“We acknowledge that God’s revelation of truth and God’s extension of grace as expressed in Jesus Christ may cause persons of good conscience to interpret and decide issues of sexuality differently,” according to our United Methodist Judicial Council’s recent ruling.  I believe this is another case where one size does not fit all during this time in the life of the church.

When should ‘One Size Fit All’?

But what about non-negotiables?  Where do we take hard stands and agree to be in solidarity?  Where does one size fit all? I think that would be in the area of basic human rights, mercy and justice for humanity.

At the most recent meeting of the General Board of Church and Society (on which I serve as a board member) we visited Karnes City, Texas. There is a connection there of community partners helping immigrants, refugees and asylum seekers who have moved into that area in the state.  The health, housing, legal, education and employment services of this city are all working together in a coordinated effort to assist this population.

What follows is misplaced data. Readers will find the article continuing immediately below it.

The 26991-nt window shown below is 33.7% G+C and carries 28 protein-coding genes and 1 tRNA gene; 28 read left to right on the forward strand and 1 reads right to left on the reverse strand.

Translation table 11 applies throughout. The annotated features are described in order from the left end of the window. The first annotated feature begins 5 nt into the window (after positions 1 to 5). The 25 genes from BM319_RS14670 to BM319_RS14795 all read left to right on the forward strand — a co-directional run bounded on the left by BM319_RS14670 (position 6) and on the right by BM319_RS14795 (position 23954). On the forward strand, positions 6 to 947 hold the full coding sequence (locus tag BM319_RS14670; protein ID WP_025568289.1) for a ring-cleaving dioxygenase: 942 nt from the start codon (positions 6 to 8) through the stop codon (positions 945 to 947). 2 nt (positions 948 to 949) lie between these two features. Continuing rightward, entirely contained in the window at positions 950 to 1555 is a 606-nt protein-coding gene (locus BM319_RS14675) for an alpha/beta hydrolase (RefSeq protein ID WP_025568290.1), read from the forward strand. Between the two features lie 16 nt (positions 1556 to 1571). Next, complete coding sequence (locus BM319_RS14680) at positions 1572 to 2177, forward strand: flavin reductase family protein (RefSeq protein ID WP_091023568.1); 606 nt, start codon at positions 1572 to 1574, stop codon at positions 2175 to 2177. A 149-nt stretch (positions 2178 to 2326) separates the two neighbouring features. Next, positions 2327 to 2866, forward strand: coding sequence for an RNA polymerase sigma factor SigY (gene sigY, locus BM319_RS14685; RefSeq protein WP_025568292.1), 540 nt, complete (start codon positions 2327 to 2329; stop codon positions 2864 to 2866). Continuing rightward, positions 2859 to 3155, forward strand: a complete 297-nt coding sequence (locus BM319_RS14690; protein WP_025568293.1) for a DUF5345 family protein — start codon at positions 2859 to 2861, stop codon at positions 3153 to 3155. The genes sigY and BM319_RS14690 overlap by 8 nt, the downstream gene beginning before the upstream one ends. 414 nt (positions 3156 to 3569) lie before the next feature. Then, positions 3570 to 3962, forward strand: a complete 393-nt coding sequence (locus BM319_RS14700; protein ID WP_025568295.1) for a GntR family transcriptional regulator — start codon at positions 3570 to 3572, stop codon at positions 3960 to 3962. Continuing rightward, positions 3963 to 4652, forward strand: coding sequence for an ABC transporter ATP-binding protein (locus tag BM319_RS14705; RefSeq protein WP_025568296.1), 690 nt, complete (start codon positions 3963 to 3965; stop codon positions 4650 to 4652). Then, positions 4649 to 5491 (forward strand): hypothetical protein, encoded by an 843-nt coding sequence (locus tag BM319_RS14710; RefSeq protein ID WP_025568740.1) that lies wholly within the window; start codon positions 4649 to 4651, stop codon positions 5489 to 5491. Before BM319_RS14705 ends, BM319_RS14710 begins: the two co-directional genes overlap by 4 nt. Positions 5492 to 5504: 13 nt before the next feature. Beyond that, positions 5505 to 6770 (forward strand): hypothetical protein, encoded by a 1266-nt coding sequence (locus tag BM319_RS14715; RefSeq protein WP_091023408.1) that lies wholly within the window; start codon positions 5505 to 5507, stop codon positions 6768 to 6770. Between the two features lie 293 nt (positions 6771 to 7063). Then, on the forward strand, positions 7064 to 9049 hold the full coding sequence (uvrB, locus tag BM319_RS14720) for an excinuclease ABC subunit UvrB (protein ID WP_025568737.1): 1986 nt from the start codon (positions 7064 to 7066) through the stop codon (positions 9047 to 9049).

For some in our country the latest wave of asylum-seekers from Central America are a problem, a threat that needs to be kept out, even with military troops, walls and mass shootings. But the people in Karnes see their immigrant population as an asset to their community.

Local agencies base their service model on the principle of Asset Based Community Development, and they identify their new community members as an important part of the mix. These welcome residents are hard-working and give many volunteer hours in the schools and support service venues.

They are tenacious, family-orientated and grateful. These immigrant families attend agriculture classes and ESL (English-as-a-Second Language) classes. They are fellow human beings working in the community for good, and they are treated with respect. Partly because of them the entire area is thriving.

We need to respect the humanity of immigrants, as many in this country have done in the past. But our federal government is now considering an administrative decision that would change the Flores Settlement Act and Public Charge policies. It is proposing that people who are not U.S. citizens should lose their chance to have permanent residency if they receive any form of public assistance, such as health, nutrition and housing aid.